Floating a new idea to clean up oceans

A huge floating device designed by Dutch scientists to clean up a giant island of rubbish in the Pacific Ocean has successfully retrieved plastic for the first time.

Boyan Slat, creator of the Ocean Cleanup project, tweeted that the System 001/B, a 600m-long free-floating boom, had captured debris from the ‘Great Pacific Garbage Patch’, the world’s largest ocean plastic accumulation zone. 

Located halfway between Hawaii and California, the patch contains 1.8 trillion pieces of plastic, covering an area twice the size of Texas, including some of the 800,000 tonnes of fishing gear abandoned or lost at sea each year and 8m tonnes of plastic waste from beaches. 

Launched from Vancouver in June 2019, it is the Ocean Cleanup’s second attempt to prove the concept, and in addition to collecting visible plastic debris and commercial fishing ghost nets, the clean-up has now also successfully captured microplastics.

The system involves a plastic barrier that floats on the sea surface with a 3m-deep screen below, which traps plastic without disturbing marine life. The device is fitted with transmitters and sensors to communicate its position, allowing gathered rubbish to be collected every few months.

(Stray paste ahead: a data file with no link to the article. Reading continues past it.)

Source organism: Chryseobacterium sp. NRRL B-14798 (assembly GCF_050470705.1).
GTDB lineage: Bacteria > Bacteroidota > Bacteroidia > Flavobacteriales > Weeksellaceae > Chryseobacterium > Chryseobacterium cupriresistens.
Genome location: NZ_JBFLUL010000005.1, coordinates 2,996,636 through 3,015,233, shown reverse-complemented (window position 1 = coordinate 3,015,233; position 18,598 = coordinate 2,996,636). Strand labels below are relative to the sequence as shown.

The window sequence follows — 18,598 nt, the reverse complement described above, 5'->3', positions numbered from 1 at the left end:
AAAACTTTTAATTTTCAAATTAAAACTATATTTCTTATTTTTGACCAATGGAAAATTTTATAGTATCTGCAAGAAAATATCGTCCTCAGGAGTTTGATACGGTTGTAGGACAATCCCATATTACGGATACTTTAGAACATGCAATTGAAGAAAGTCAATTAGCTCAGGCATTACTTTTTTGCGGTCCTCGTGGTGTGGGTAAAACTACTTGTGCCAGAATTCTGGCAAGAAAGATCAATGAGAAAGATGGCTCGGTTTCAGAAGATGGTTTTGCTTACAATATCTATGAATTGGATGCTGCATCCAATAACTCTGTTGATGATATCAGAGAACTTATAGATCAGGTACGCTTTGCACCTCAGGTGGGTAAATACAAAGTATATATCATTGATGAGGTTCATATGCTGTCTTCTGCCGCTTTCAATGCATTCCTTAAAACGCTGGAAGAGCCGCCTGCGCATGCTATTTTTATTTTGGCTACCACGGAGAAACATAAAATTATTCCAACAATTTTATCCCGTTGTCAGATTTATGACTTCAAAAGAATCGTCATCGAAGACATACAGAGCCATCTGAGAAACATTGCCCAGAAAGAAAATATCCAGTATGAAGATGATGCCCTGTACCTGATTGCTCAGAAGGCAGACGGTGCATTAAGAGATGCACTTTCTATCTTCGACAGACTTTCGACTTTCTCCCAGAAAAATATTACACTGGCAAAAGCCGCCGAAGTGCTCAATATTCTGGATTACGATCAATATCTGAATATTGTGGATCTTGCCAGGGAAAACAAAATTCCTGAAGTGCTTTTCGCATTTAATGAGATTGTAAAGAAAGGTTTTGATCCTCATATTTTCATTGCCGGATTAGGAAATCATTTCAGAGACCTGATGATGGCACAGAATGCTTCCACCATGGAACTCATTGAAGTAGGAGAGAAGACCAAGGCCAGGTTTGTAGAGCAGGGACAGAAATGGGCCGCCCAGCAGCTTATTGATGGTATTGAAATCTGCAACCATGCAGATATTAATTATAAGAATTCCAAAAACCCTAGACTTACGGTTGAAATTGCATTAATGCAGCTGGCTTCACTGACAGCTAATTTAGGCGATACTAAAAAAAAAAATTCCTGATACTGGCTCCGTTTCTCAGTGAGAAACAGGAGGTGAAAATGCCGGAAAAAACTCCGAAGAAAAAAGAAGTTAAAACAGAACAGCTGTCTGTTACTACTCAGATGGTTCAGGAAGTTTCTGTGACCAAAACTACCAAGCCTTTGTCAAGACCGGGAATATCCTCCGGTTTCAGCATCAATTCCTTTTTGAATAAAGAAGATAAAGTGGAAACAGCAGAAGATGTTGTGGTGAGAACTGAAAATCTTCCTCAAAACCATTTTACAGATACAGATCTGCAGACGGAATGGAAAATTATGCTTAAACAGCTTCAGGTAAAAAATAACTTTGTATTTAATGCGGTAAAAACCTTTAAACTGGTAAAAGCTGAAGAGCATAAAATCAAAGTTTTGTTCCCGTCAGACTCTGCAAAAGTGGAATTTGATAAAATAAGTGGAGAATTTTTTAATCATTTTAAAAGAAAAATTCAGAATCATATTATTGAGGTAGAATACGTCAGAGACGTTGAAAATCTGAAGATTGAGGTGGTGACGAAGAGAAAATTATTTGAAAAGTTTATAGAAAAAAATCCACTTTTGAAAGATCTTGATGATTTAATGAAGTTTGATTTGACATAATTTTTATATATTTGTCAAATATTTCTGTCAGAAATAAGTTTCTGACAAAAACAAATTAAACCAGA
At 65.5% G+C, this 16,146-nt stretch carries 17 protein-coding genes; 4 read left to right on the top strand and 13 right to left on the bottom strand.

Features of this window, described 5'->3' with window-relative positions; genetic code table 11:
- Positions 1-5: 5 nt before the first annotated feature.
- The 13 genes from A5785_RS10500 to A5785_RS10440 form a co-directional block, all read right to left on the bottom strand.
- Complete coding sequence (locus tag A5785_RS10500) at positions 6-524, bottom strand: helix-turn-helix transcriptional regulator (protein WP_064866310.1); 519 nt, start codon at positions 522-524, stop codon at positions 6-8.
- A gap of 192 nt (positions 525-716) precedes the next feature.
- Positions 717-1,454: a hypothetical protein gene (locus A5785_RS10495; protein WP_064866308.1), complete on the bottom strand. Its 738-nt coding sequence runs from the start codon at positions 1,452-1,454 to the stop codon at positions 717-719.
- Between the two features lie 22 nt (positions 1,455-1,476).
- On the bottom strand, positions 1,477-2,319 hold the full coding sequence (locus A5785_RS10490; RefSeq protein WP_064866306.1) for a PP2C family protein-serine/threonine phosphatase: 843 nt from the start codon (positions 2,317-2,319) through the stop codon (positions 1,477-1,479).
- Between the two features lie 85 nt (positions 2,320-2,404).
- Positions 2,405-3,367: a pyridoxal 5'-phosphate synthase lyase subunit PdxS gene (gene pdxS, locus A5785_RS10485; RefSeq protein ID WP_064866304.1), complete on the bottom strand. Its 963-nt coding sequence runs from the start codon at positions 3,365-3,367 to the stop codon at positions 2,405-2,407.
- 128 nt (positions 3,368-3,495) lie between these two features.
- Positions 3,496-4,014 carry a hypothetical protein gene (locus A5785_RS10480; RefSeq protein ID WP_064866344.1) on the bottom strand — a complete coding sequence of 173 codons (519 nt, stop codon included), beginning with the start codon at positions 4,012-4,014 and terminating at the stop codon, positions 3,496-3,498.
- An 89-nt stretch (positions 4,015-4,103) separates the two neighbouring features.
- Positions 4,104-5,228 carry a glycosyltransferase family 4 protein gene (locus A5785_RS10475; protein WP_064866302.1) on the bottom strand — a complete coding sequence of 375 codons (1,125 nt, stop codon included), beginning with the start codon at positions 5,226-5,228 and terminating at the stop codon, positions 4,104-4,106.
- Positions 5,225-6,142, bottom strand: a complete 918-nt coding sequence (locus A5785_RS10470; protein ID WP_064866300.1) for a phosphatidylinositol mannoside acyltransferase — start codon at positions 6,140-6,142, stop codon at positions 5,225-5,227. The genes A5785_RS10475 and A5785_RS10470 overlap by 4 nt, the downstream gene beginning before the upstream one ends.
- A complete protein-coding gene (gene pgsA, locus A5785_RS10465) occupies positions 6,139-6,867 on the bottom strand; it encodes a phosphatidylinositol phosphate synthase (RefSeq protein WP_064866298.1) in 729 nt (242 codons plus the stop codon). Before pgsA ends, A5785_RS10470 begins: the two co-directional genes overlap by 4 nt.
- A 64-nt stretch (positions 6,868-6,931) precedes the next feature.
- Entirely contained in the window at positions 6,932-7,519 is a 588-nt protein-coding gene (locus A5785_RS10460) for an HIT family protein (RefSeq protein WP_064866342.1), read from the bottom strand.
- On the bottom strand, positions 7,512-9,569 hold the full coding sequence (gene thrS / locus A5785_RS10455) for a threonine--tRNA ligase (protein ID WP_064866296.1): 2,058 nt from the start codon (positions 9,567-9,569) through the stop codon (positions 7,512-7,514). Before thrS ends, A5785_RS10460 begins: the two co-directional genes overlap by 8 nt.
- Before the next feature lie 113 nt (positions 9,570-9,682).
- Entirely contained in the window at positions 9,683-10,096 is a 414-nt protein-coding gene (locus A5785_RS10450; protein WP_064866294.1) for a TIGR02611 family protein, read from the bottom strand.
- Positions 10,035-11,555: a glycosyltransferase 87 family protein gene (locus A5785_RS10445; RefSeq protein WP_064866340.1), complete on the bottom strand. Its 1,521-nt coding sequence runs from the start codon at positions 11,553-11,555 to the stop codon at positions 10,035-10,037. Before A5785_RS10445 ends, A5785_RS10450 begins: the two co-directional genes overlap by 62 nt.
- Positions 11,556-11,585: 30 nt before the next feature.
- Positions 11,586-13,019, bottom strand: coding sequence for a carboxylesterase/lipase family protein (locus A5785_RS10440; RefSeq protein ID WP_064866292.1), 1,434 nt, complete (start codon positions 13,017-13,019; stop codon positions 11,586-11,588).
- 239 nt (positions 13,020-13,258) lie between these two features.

Slat, who first presented the concept at a TEDx conference in 2012, founded the Ocean Cleanup at the age of 18 and in 2014 became the youngest recipient of the UN’s highest environmental accolade, Champion of the Earth.

For 60 years, mankind has been putting plastic into the oceans; from this day onwards, we’re taking it back out again

– Boyan Slat creator of Ocean Cleanup

He told a press conference in Rotterdam that his aim is to eventually clean up at least half the debris in the Great Pacific Garbage Patch.

Slat said: “After beginning this journey seven years ago, this first year of testing in the unforgivable environment of the high seas strongly indicates our vision is attainable and that the beginning of our mission to rid the ocean of plastic garbage, which has accumulated for decades, is within our sights.

“We now have a self-contained system… that is using the natural forces of the ocean to passively catch and concentrate plastics.

“This now gives us sufficient confidence in the general concept to keep going on this project. In a few years’ time, when we have the full-scale fleet out there, it should be possible to cover the operational cost of the clean-up operation using the plastic harvested.

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